James Wood re: Terry Eagleton

"One way of looking at theory is to see it as the inevitable culmination not of Marx, but of Freud. One of the decisive changes that theory effected was to introduce the idea that texts do not know themselves. It is the critic's business to reveal their repressed anxieties and incoherences. There are no moments of pure innocence anymore. The deconstructionist will use these moments of undecidability, these "aporias," to demonstrate how the text unconsciously undermines itself. The feminist, the cultural materialist, and the New Historicist will see such fractures as the text's unwilling revelation of political anxiety. Hiddenness is what has changed, after Freud: that which is hidden for Freud and Derrida is hidden only at the cost of that which does the hiding; its absence marks the concealment. English criticism knew this about humans--the "unconscious" was hardly Freud's discovery, and De Quincey uttered the striking thought that "there is no such thing as forgetting"--but not about texts. Pater, in his essay on style, writes that we know the great artist by "the tact of his omission," by what he leaves out. But after Freud we will always itchingly suspect that omission is really repression. We know that the omissions are there if we can only find them.

Of course, critics have always read texts against themselves. But one of theory's innovations has been to show that in some sense texts read themselves against themselves. Works of literature are rarely as coherent as they want to be and are often tellingly self-divided at significant moments of anxiety. A criticism that learns to attend to this kind of self-division will probably be more energetically involved than most pre-theoretical criticism has been with the entanglements of content and form.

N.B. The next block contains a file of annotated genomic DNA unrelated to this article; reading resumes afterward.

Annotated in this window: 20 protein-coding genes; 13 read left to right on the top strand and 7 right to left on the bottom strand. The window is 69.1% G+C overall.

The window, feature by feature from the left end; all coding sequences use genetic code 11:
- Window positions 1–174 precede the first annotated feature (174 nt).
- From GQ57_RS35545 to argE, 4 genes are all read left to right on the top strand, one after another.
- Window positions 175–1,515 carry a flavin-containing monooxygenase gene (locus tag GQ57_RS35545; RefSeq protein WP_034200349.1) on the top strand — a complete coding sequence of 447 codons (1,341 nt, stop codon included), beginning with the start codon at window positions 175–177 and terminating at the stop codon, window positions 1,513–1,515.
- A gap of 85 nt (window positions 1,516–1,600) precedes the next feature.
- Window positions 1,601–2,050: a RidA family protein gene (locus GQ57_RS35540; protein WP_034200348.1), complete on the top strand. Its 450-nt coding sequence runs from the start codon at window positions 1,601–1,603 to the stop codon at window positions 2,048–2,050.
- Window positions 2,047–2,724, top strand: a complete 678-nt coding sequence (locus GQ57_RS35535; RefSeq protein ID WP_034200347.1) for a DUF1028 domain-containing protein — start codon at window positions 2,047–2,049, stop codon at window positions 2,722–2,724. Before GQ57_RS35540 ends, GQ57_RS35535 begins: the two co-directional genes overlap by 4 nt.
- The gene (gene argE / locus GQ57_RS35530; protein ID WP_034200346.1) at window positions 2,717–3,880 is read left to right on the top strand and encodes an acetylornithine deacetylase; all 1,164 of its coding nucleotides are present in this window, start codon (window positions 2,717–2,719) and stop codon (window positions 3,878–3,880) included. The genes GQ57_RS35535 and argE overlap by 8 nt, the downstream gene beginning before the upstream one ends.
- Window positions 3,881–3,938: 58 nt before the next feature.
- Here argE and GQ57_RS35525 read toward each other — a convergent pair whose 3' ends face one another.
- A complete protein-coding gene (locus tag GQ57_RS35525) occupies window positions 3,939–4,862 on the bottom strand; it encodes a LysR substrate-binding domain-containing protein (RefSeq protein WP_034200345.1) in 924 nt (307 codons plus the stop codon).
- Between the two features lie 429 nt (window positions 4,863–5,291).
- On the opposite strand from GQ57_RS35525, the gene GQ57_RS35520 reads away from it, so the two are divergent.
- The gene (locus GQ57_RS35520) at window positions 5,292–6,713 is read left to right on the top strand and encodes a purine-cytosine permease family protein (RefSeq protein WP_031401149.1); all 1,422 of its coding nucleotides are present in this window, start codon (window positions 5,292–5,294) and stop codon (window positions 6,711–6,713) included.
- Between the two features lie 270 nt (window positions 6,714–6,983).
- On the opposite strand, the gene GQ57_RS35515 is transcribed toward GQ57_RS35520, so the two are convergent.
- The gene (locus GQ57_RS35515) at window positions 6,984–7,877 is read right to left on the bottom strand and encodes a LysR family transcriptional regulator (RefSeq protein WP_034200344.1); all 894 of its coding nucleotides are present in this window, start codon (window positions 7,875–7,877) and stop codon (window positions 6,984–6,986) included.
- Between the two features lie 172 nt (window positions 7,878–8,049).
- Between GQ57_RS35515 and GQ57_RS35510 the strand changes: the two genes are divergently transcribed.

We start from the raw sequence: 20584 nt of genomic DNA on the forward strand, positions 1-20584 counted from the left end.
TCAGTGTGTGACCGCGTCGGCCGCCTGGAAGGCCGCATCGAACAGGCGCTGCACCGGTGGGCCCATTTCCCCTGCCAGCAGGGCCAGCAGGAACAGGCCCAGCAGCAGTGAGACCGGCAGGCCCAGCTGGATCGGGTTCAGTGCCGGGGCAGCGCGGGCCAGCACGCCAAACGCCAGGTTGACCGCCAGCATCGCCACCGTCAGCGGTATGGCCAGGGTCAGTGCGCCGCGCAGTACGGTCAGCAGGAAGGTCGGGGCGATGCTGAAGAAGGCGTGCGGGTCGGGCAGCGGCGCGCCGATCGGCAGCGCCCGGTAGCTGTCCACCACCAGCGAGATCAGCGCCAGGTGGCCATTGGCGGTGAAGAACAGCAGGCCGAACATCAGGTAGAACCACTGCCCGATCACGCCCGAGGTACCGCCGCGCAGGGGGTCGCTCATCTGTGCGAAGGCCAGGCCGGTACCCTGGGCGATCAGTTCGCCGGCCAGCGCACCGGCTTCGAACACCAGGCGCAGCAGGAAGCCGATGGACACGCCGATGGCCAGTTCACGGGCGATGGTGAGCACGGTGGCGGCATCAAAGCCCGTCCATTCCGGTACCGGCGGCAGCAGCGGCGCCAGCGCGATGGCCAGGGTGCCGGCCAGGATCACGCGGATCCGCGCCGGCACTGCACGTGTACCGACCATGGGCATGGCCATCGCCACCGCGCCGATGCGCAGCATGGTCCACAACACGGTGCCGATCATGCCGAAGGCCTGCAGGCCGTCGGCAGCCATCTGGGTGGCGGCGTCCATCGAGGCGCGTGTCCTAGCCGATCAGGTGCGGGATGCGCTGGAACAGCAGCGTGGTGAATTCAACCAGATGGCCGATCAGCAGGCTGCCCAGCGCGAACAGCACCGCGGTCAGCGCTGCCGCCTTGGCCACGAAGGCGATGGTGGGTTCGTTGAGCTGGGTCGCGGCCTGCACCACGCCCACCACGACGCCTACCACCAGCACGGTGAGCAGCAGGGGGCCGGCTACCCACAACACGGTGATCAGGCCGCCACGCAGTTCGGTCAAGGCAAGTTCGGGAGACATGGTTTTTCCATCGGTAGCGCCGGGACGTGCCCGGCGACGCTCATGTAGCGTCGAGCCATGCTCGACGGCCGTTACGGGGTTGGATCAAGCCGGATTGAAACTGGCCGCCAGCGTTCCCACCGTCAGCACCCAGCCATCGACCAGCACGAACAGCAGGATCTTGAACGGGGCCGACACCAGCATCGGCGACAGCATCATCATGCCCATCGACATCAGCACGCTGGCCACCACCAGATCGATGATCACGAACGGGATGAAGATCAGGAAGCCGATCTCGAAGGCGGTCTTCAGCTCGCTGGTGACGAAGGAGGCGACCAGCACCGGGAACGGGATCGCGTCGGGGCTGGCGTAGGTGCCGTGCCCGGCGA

But these changes have also had considerable negative influence. The hunt for how a text betrays itself has too often been prosecutorial--and prosecuted, one feels, by people who do not love literature. Once criticism becomes a matter of searching for symptoms, it is relieved of the burden of evaluation, of deciding what is good and what is not. All symptoms are interesting, after all, whether in Middlemarch or on MTV. It is in this sense that deconstruction menaces literature, and this is why writers are correct to feel uneasy in its presence. Whereas a New Critic believed that we struggle, as readers, through incoherence toward a desirable, if often thwarted, formal coherence, a final coherence that the writer has intended, planned, superbly shaped, modern theory reverses this flow, moving backward from its presumption that works of literature are covering up their own incoherences, whatever the writer's good intentions are, and that they must be accordingly unmasked. The humanist was interested in good intentions; the theorist is interested in bad symptoms. The humanist gave innocence the benefit of the doubt; the theorist doubts innocence. To this extent, contemporary writers, however adept they have become at speaking the languages of theory and postmodernism, are closer to the old-fashioned humanist than to the cultural theorist, and doubtless always will be: writers have a great deal invested in the innocence of literary intention."

{ James Wood, "Textual Harrassment," The New Republic, June 7 & 14 2004 }

No comments: